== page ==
... wave, n. undulation, surge, eagre, bore, swell, billow, breaker; ripple; whitecap; signal, flourish; swelling, excitement, tide. Associated Words: ...
— Putnam's Word Book • Louis A. Flemming

... the rail, studied the stem of the ship, and listened to the surge of back wash against the ship's bow as she drove on. Abeam, ...
— Wide Courses • James Brendan Connolly

... to say each to the other: "Here am I, my sister! Go not too far, come not too near!" Their voices were as whispers to the shouting of their foe; beneath the rolling thunders the sound of cannon and culverin were of less account than the grating of pebbles in a furious surge. ...
— Sir Mortimer • Mary Johnston

... tosses with swift feet. Timid Mrs. Windemere would advance to position, look all about in dazed fashion, gather her skirts closely as if about to breast a hurricane, then with a long breath would shut her eyes tightly, and surge forward—when the gromet would either drop ignobly at her feet, or go madly flying off to right or left, perhaps hitting poor little Tegeloo on the nose. Mr. Donelson assumed an airy indifference and a careless toss, and lo! the contrary thing went whirling between his feet, ...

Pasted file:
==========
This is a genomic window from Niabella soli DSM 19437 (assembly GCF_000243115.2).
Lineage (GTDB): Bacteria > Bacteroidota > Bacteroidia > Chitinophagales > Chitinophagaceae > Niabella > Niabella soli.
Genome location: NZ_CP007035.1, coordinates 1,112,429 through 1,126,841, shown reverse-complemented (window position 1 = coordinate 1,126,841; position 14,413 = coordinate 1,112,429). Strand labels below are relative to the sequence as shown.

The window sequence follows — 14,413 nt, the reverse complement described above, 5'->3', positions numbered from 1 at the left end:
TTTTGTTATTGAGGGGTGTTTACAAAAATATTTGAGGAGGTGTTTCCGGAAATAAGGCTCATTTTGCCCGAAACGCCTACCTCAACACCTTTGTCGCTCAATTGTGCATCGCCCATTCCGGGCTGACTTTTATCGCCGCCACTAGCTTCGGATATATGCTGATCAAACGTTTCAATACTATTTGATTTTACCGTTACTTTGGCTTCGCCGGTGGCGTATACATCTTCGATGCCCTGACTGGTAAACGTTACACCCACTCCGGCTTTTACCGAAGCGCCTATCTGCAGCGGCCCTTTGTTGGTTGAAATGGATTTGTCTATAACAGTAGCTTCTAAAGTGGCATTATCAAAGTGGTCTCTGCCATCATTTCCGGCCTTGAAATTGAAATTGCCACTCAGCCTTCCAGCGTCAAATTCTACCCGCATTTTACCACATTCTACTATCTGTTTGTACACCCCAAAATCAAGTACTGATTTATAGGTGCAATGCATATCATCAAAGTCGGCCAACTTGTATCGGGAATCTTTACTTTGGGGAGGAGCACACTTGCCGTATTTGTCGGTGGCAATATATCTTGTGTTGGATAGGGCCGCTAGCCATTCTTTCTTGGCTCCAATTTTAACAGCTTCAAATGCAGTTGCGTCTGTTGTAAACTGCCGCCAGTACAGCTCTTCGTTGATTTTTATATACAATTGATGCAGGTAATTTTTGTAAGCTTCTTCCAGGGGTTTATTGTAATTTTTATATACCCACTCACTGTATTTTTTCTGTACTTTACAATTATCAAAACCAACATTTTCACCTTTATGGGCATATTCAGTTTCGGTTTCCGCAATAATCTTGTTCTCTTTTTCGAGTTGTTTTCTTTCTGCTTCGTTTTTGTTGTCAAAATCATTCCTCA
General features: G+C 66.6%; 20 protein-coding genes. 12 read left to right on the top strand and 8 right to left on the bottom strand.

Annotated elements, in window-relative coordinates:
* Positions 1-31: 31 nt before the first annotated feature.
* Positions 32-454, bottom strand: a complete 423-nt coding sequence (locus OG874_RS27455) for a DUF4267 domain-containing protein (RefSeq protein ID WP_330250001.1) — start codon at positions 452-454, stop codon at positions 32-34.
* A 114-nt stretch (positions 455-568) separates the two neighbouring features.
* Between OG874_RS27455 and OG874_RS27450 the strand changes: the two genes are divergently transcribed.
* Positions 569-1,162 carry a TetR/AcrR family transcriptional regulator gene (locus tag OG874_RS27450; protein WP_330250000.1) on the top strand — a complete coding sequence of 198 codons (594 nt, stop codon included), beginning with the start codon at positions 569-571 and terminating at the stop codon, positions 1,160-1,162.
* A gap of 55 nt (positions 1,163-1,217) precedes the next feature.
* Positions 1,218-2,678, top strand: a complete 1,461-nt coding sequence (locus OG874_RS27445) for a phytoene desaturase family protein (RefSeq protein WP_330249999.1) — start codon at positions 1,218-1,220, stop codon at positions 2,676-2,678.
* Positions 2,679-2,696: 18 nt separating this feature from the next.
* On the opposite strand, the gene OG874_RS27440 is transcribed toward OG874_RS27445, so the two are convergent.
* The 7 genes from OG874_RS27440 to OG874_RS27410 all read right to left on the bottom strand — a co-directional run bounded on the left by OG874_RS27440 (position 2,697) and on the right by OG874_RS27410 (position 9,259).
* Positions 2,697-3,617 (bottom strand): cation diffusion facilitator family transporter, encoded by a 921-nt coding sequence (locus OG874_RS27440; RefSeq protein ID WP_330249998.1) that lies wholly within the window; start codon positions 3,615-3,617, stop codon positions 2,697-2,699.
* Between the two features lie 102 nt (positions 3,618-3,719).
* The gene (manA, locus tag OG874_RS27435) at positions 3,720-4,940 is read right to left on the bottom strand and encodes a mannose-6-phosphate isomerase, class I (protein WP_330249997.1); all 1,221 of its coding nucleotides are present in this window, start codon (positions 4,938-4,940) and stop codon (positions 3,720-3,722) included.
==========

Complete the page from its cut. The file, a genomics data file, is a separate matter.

— All Aboard - A Story for Girls • Fannie E. Newberry

... Risingh, leveled a shower of blows full at their tobacco-pipes. Astounded at this assault, and dismayed at the havoc of their pipes, these ponderous warriors gave way, and like a drove of frightened elephants broke through the ranks of their own army. The little Hoppers were borne down in the surge; the sacred banner emblazoned with the gigantic oyster of Communipaw was trampled in the dirt; on blundered and thundered the heavy-sterned fugitives, the Swedes pressing on their rear and applying their feet a parte poste of the Van Arsdales and the Van Bummels with a vigor that prodigiously ...